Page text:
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Friday, 28 January 2011

The King's Speech - The Winnipeg Version (UPDATED x 2)


King George VI at Manitoba's Government House (source)

There is a Winnipeg version of 'the King's speech' and it took place less than four months before the 'wartime rally' speech featured in the Oscar nominated movie.

In Spring 1939 King George VI and Queen Elizabeth made a month-long Royal Visit to Canada. According to the CBC the couple were treated like 'rock stars' (obviously a modern reference !) with huge, enthusiastic crowds at every stop along the train route.

There were brief Manitoba stops at Brandon, Carberry and
Portage la Prairie. Their main stopping off point, though, was Winnipeg on May 24, 1939 - Victoria Day !


Waving to the crowd from the balcony of the Legislature (source)

The Royals arrived at the CPR station at 10:30 am then went off to a 'meet and greet' reception at City Hall. From there it was the Legislature
for meetings and a reception. Lunch was held next door at Government House and at 1 p.m. the King went to a broadcast room set up on-site to deliver a Victoria Day address to his 500 million subjects (give or take) around the Empire.

"Winnipeg, the city from which I am speaking, was no more than a fort and hamlet upon the open prairie when Queen Victoria began to rule. Today it is a monument to the faith and energy which have created and upheld the world-wide Empire of our time".

According to a reporter's note that Macleans discovered, the speech went off well.


At the CNR Station (source)

After a couple of hours of private time the couple and their entourage, which included Prime Minister King, Premier Bracken and the Lieutenant Governor, went on their afternoon program that included visits to Polo Park race track, Assiniboine Park, St. Boniface City Hall, Deer Lodge Hospital and Kildonan Park. From there it was back to the train station and by 7 pm they were back on the rails.

For that day, during the King's speech, Winnipeg was literally the centre of the Empire !



Manitoba Motorcade (source)

Here is the King's speech in its entirety, patched together from the Winnipeg Evening Tribune of May 24, 1939:




Related Media:
-
May 24th, May 25th Editions, Winnipeg Tribune;
- Radio news clip of Winnipeg visit CBC Archives
;
- Royal visit to Toronto, Winnipeg British Pathé (vid);
- The King's Speech: Royal broadcasts BBC Archives;
- Royal Visit of 1939 NFB Documentary (54 min).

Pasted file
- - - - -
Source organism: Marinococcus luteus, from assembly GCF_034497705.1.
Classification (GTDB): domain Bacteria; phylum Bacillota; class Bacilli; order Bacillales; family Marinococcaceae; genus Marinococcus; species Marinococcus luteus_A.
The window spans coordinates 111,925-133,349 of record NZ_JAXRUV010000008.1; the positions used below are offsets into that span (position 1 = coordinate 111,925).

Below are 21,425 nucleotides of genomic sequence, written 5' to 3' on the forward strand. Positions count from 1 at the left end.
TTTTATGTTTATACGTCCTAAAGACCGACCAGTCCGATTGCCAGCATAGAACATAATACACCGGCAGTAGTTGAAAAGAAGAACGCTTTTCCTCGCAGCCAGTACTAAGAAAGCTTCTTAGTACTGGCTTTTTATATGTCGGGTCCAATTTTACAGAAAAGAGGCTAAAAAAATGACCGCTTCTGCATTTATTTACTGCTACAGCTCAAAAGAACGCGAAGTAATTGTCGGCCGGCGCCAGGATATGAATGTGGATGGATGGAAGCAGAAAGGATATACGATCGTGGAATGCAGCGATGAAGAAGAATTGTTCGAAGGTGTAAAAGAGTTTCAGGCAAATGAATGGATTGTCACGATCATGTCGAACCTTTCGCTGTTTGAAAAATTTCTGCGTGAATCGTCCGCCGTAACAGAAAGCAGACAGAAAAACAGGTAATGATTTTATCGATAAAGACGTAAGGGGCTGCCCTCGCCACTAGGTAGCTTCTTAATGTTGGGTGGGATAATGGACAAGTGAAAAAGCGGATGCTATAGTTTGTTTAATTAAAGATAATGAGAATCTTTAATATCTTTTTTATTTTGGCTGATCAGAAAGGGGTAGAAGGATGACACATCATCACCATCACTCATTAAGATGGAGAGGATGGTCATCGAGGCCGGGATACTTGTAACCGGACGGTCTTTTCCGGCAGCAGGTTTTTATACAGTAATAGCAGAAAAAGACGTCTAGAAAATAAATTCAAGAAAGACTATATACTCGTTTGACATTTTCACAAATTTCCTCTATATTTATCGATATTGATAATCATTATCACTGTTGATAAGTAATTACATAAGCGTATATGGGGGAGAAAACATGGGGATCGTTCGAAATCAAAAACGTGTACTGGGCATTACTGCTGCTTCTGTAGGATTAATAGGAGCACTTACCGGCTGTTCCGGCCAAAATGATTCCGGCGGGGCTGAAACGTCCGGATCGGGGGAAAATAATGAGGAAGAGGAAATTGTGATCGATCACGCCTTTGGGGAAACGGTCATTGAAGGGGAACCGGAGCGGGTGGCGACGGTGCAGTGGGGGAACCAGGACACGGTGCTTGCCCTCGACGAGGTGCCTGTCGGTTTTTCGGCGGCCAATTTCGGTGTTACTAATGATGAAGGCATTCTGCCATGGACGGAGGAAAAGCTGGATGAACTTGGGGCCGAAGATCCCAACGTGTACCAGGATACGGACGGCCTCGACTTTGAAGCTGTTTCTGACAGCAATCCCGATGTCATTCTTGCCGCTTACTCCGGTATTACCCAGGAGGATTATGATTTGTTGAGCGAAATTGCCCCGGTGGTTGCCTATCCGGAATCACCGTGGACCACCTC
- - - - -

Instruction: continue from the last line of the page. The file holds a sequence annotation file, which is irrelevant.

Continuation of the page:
Also, you can hear original audio of the September 3, 1939 speech featured in the movie "The King's Speech". Unfortunately, I can't find audio of the Winnipeg speech.

UPDATE (Jan 28):

A great source of photos, though some are quite dark: "
Their majesties visit to Manitoba: A pictorial record of the visit of King George VI and Queen Elizabeth to the province of Manitoba on May 24 and June 4, 1939"


Also, some more about the Brandon stop:

The Royal Train was to pull into the CPR station at 9:50 pm the evening of May 24th. Expecting tens of thousands of visitors the city put on a day long affair of sporting events and other entertainment. Pacific was closed off and the platform was flood lit to allow the event to take place at the station.

The crowd was estimated between 9,000 and 10,000. Almost 7,000 were area schoolchildren who were brought in from around Western Manitoba to see the Royal couple.
Aside from the schoolchildren there were 500 girl guides and boy scouts, a 300 member honour guard with representatives from each town in WestMan and a special meeting section for 'old timers', the pioneers who helped settle the area. Thousands of others lined the route and had come from as far as South Dakota.

The Royal party, which also included Prime Minister King, were greeted at the train by Mayor Young. The program was informal, just to meet a few dignitaries and government officials from the area. The couple were taken by the sight of such a large crowd, the largest in the West so far, that they held up the official program for a half hour while they wandered through the crowd.

The train pulled out around 11 pm and Brandon partied through the night at numerous social events, culminating in a dance at the airport: .
"A dance at the Brandon airport and other entertainment features maintained the tempo of the celebrations with most of the adult younger citizens creeping to bed in the early hours of the dawn". (WFP May 25, 1939)

During one of the dances the mayor received a telegram:"The Queen and I would like to thank all of the citizens of Brandon for the wonderful reception they gave us tonight. Signed, George RI"

Prime Minister King would record in his diary of the Brandon visit: "Wonderful cheering. A long bridge overhead crowded with people. The hour: 11 at night." (Source).

Update Feb 11, 2011:

Lindor Reynold's column in the Free Press includes the audio of the Winnipeg Speech.

3 comments:

Jody said...

Nice research, Chris!

mrchristian said...

Thanks !

Colin said...

Very interesting tale - I bet not many people remember such things. Thanks for reminding us!